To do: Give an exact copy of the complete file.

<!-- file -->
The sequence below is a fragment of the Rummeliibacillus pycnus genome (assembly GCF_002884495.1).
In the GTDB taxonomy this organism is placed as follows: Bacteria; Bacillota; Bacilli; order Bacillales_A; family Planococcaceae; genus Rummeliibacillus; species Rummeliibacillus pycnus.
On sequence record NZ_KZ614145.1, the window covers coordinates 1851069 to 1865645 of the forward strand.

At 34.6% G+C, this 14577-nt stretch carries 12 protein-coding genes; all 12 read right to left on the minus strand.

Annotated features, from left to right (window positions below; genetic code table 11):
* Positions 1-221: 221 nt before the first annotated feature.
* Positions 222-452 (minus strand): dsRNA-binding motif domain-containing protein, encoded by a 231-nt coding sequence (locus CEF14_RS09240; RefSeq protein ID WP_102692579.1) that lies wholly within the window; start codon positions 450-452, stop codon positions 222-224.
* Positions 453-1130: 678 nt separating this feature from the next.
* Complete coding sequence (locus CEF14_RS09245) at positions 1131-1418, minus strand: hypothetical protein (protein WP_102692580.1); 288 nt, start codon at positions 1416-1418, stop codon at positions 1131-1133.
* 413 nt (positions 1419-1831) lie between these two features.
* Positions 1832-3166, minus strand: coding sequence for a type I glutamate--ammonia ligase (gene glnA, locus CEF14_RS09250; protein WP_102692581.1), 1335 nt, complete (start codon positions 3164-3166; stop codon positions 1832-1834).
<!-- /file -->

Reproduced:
The sequence below is a fragment of the Rummeliibacillus pycnus genome (assembly GCF_002884495.1).
In the GTDB taxonomy this organism is placed as follows: Bacteria; Bacillota; Bacilli; order Bacillales_A; family Planococcaceae; genus Rummeliibacillus; species Rummeliibacillus pycnus.
On sequence record NZ_KZ614145.1, the window covers coordinates 1851069 to 1865645 of the forward strand.

At 34.6% G+C, this 14577-nt stretch carries 12 protein-coding genes; all 12 read right to left on the minus strand.

Annotated features, from left to right (window positions below; genetic code table 11):
* Positions 1-221: 221 nt before the first annotated feature.
* Positions 222-452 (minus strand): dsRNA-binding motif domain-containing protein, encoded by a 231-nt coding sequence (locus CEF14_RS09240; RefSeq protein ID WP_102692579.1) that lies wholly within the window; start codon positions 450-452, stop codon positions 222-224.
* Positions 453-1130: 678 nt separating this feature from the next.
* Complete coding sequence (locus CEF14_RS09245) at positions 1131-1418, minus strand: hypothetical protein (protein WP_102692580.1); 288 nt, start codon at positions 1416-1418, stop codon at positions 1131-1133.
* 413 nt (positions 1419-1831) lie between these two features.
* Positions 1832-3166, minus strand: coding sequence for a type I glutamate--ammonia ligase (gene glnA, locus CEF14_RS09250; protein WP_102692581.1), 1335 nt, complete (start codon positions 3164-3166; stop codon positions 1832-1834).